Researchers studied two groups of men with a pre-cancerous condition of the prostate. One group consumed the equivalent of 12 to 15 cups of green tea a day; the other group did not. One year later, 30% of the men who did not consume green tea supplements developed prostate cancer. Only 3% of the men who took green tea supplements developed cancer.

What accounts for the health benefits of green tea extract? Over 1,800 scientific studies have found that the active constituents in green tea are powerful antioxidants. These are called polyphenols (catechins) and flavonols. Epigallocatechin gallate (EGCG) is the most powerful of these antioxidants. Milligram for milligram, EGCG has 25 to 100 times the antioxidant power of vitamin C and vitamin E. A cup of green tea has more antioxidants than a serving of broccoli, spinach, carrots or strawberries.

These abundant antioxidants power the benefits of green tea extract. They keep DNA intact and they stabilize the membranes of cells. These effects of green tea make it a powerful support in many health conditions.


Proanthocyanidins — more technically oligomeric proanthocyanidins (OPCs) — are a class of flavonoids.

The discovery of OPCs can be attributed to Professor Jacques Masquelier. Dr. Masquelier spent almost a half century researching OPC. He also invented the extraction techniques by which OPCs are obtained from plants rich in these substances.

OPCs are found in many woody plants. The two most common sources of proanthocyanidins are grape seeds (Vitis vinifera) and the white pine (Pinus maritima, P. pinaster) of southern Europe. Grape seeds can have 7 to 15% more OPCs than pine bark and can be more potent as well as more economical.

Proanthocyanidins deserve their stellar reputation as antioxidants that quench free radicals and potentiate other antioxidants. In one in vitro study, the OPCs in a patented pine bark extract prolonged the life span of vitamin C by 400%. Another in vitro study showed that exposing blood vessel linings to pine bark OPCs boosted their vitamin E content by 15%. Grape seed has also shown recycling and potentiating effects. The test tube-based activity of vitamin E, in a system mimicking cell membranes, has shown enhancement by grape seed OPCs.

In the future, health care providers may hand out OPC pills as readily as they recommend aspirin today. A steady stream of animal and in vitro studies supplemented by epidemiological evidence and a smattering of preliminary human studies reveal numerous health benefits associated with these compounds. Chief among the benefits is antioxidant protection against heart disease and cancer.

OPCs can also be useful in helping to treat arthritis and vascular problems such as varicose veins, spider veins and poor circulation.

Coenzyme Q10

Coenzyme Q10 (CoQ10) is a compound found in the energy-producing center of the cell known as the mitochondria. CoQ10 is involved in the making of an important molecule known as adenosine triphosphate (ATP). ATP serves as the cell's major energy source and drives a number of biological processes including muscle contraction and the production of protein. CoQ10 also works as an antioxidant.

CoQ10 levels are reported to decrease with age and to be low in patients with some chronic diseases such as heart conditions, muscular dystrophies, Parkinson's disease, cancer, diabetes, and HIV/AIDS. Some prescription drugs may also lower CoQ10 levels.

Our bodies are able to produce some of the CoQ10 that we need. The rest is synthesized from the foods we eat. The highest dietary sources of CoQ10 come from — in descending order according to content — fresh sardines and mackerel, the heart, liver and meat of beef, lamb and pork along with eggs. There are plenty of vegetable sources of CoQ10, the richest being spinach, broccoli, peanuts, wheat germ and whole grains — in that order, although the amount is significantly smaller than that found in meats. Also, it is important to note that these foods must be raw, fresh and unprocessed — no milling, canning, preserving, freezing, etc., plus grown/produced in an unpolluted environment to be considered viable sources. CoQ10 can also be taken as a supplement.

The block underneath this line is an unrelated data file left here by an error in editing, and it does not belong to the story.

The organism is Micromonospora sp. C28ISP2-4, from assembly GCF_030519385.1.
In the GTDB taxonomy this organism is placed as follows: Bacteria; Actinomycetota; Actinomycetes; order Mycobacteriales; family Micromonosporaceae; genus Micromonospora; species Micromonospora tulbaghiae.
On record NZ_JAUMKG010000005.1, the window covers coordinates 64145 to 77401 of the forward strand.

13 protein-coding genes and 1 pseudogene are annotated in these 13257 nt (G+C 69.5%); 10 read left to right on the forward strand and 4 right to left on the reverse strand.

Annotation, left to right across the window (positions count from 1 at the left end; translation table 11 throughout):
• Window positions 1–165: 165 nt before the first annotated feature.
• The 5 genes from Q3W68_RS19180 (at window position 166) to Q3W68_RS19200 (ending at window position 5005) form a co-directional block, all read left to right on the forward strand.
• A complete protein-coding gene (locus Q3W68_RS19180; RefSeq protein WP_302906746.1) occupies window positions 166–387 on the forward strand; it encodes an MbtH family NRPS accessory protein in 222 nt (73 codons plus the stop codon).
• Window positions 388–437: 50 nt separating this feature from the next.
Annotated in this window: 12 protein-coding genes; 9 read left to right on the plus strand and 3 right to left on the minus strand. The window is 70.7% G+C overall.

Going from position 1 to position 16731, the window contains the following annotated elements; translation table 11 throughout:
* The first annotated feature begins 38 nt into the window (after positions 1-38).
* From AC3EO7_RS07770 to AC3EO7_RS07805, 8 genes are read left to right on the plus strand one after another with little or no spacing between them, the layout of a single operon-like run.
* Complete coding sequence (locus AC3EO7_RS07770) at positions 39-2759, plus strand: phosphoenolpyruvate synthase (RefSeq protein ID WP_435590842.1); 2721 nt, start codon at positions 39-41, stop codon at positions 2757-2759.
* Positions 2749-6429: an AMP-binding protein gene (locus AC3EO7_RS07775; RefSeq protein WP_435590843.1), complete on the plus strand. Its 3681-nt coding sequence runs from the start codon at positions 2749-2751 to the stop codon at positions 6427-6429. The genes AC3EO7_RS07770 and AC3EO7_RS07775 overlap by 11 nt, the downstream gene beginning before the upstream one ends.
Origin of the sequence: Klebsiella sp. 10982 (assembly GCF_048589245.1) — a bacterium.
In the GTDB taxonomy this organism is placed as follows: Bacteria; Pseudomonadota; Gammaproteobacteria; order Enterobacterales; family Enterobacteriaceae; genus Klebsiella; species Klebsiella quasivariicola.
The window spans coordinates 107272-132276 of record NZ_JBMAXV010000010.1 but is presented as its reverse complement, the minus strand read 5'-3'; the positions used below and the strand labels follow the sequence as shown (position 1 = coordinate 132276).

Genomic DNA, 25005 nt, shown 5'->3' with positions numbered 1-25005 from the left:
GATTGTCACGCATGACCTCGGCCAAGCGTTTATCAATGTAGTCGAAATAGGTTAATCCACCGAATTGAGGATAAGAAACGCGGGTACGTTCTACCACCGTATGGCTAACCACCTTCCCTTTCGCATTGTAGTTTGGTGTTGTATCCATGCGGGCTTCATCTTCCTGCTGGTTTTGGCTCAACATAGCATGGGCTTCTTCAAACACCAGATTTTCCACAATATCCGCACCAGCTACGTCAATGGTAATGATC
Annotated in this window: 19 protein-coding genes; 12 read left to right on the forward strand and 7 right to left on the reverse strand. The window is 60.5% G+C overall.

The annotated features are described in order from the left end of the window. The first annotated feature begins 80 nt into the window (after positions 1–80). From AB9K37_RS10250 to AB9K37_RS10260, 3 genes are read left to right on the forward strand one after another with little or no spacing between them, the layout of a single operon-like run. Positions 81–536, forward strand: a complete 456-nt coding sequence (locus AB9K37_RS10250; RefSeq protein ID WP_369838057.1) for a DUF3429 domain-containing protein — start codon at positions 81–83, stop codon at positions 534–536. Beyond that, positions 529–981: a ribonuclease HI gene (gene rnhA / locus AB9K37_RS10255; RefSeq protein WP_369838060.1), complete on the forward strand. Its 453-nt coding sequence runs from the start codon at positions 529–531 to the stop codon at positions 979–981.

Clinical research suggests that using CoQ10 supplements alone or in combination with other drug therapies and nutritional supplements may help prevent or treat angina and heart disease. One important clinical study, for example, found that people who received daily CoQ10 supplements within 3 days of a heart attack were significantly less likely to experience subsequent heart attacks and chest pain.

Studies of women with breast cancer suggest that CoQ10 supplements (in addition to conventional treatment and a nutritional regimen including other antioxidants and essential fatty acids) may shrink tumors, reduce pain associated with the condition, and cause partial remission in some individuals.

Gum disease is a widespread problem that is associated with swelling, bleeding, pain, and redness of the gums. Clinical studies have reported that people with gum disease tend to have low levels of CoQ10 in their gums. In a few clinical studies involving small numbers of subjects, CoQ10 supplements caused faster healing and tissue repair. CoQ10 is used in mouth rinse products for this condition.


Carnosine oral supplementation is relatively new, and there is no RDA for this substance. The normal dose for anti-aging benefits is 100 to 200 milligrams each day. Such dosages have failed to produce any report of serious side effects or contraindications to date. There have been some reports of disturbing muscle twitching with dosages of over 1 gram per day.

Russian researchers have developed carnosine eyedrops, which are used for age-related eye disorders. This form of carnosine is not for oral use as it is not absorbed through the stomach, but it has demonstrated some remarkable effects on patients with cataracts, a condition caused by the free-radical damage to the eye lens. In some cases, the cataracts went away completely, and these results were maintained with regular use of the drops.

Carnosine should not be confused with either carnitine or acetyl-l carnitine, which are also amino acids.

Privacy Policy